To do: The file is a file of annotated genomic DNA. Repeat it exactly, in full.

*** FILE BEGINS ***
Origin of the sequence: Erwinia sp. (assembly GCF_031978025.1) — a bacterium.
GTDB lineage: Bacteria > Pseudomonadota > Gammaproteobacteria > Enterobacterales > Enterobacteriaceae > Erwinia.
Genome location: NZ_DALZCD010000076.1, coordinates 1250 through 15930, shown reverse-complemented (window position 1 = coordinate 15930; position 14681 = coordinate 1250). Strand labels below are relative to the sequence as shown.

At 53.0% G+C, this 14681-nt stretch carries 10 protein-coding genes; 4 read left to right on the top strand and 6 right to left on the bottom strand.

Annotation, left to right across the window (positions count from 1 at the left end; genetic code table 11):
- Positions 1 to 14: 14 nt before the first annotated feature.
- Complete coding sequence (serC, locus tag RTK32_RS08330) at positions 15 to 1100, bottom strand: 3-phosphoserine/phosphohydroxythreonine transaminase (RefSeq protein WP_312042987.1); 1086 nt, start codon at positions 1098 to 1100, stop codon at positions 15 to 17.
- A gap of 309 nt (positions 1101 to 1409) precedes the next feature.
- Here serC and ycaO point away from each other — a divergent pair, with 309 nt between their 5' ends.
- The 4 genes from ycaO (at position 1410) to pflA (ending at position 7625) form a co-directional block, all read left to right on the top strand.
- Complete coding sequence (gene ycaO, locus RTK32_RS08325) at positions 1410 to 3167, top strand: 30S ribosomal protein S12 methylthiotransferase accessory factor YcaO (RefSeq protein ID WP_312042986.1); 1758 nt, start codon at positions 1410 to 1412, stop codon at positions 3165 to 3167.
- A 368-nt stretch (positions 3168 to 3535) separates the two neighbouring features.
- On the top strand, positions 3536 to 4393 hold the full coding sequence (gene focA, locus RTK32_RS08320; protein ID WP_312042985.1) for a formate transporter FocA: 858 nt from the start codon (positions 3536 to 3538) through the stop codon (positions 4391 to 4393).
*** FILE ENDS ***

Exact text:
Origin of the sequence: Erwinia sp. (assembly GCF_031978025.1) — a bacterium.
GTDB lineage: Bacteria > Pseudomonadota > Gammaproteobacteria > Enterobacterales > Enterobacteriaceae > Erwinia.
Genome location: NZ_DALZCD010000076.1, coordinates 1250 through 15930, shown reverse-complemented (window position 1 = coordinate 15930; position 14681 = coordinate 1250). Strand labels below are relative to the sequence as shown.

At 53.0% G+C, this 14681-nt stretch carries 10 protein-coding genes; 4 read left to right on the top strand and 6 right to left on the bottom strand.

Annotation, left to right across the window (positions count from 1 at the left end; genetic code table 11):
- Positions 1 to 14: 14 nt before the first annotated feature.
- Complete coding sequence (serC, locus tag RTK32_RS08330) at positions 15 to 1100, bottom strand: 3-phosphoserine/phosphohydroxythreonine transaminase (RefSeq protein WP_312042987.1); 1086 nt, start codon at positions 1098 to 1100, stop codon at positions 15 to 17.
- A gap of 309 nt (positions 1101 to 1409) precedes the next feature.
- Here serC and ycaO point away from each other — a divergent pair, with 309 nt between their 5' ends.
- The 4 genes from ycaO (at position 1410) to pflA (ending at position 7625) form a co-directional block, all read left to right on the top strand.
- Complete coding sequence (gene ycaO, locus RTK32_RS08325) at positions 1410 to 3167, top strand: 30S ribosomal protein S12 methylthiotransferase accessory factor YcaO (RefSeq protein ID WP_312042986.1); 1758 nt, start codon at positions 1410 to 1412, stop codon at positions 3165 to 3167.
- A 368-nt stretch (positions 3168 to 3535) separates the two neighbouring features.
- On the top strand, positions 3536 to 4393 hold the full coding sequence (gene focA, locus RTK32_RS08320; protein ID WP_312042985.1) for a formate transporter FocA: 858 nt from the start codon (positions 3536 to 3538) through the stop codon (positions 4391 to 4393).